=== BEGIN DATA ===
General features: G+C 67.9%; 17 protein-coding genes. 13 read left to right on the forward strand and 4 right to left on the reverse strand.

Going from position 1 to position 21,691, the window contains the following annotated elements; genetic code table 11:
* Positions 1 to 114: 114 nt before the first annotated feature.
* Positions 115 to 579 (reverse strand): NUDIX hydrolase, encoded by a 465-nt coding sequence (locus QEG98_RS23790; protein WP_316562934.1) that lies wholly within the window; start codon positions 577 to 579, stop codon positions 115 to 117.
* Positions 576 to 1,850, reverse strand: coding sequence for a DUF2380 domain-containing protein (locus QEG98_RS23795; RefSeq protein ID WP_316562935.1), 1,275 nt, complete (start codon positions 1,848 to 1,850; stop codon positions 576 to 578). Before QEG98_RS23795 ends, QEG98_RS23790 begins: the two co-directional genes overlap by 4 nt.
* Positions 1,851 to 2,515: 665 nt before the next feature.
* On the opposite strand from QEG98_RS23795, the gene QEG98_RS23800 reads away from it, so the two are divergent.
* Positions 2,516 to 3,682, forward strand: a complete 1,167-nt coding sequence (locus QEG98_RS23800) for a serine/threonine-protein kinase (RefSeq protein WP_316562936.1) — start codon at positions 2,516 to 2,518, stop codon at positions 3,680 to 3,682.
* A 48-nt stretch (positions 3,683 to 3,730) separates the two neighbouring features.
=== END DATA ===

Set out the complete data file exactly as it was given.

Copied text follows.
General features: G+C 67.9%; 17 protein-coding genes. 13 read left to right on the forward strand and 4 right to left on the reverse strand.

Going from position 1 to position 21,691, the window contains the following annotated elements; genetic code table 11:
* Positions 1 to 114: 114 nt before the first annotated feature.
* Positions 115 to 579 (reverse strand): NUDIX hydrolase, encoded by a 465-nt coding sequence (locus QEG98_RS23790; protein WP_316562934.1) that lies wholly within the window; start codon positions 577 to 579, stop codon positions 115 to 117.
* Positions 576 to 1,850, reverse strand: coding sequence for a DUF2380 domain-containing protein (locus QEG98_RS23795; RefSeq protein ID WP_316562935.1), 1,275 nt, complete (start codon positions 1,848 to 1,850; stop codon positions 576 to 578). Before QEG98_RS23795 ends, QEG98_RS23790 begins: the two co-directional genes overlap by 4 nt.
* Positions 1,851 to 2,515: 665 nt before the next feature.
* On the opposite strand from QEG98_RS23795, the gene QEG98_RS23800 reads away from it, so the two are divergent.
* Positions 2,516 to 3,682, forward strand: a complete 1,167-nt coding sequence (locus QEG98_RS23800) for a serine/threonine-protein kinase (RefSeq protein WP_316562936.1) — start codon at positions 2,516 to 2,518, stop codon at positions 3,680 to 3,682.
* A 48-nt stretch (positions 3,683 to 3,730) separates the two neighbouring features.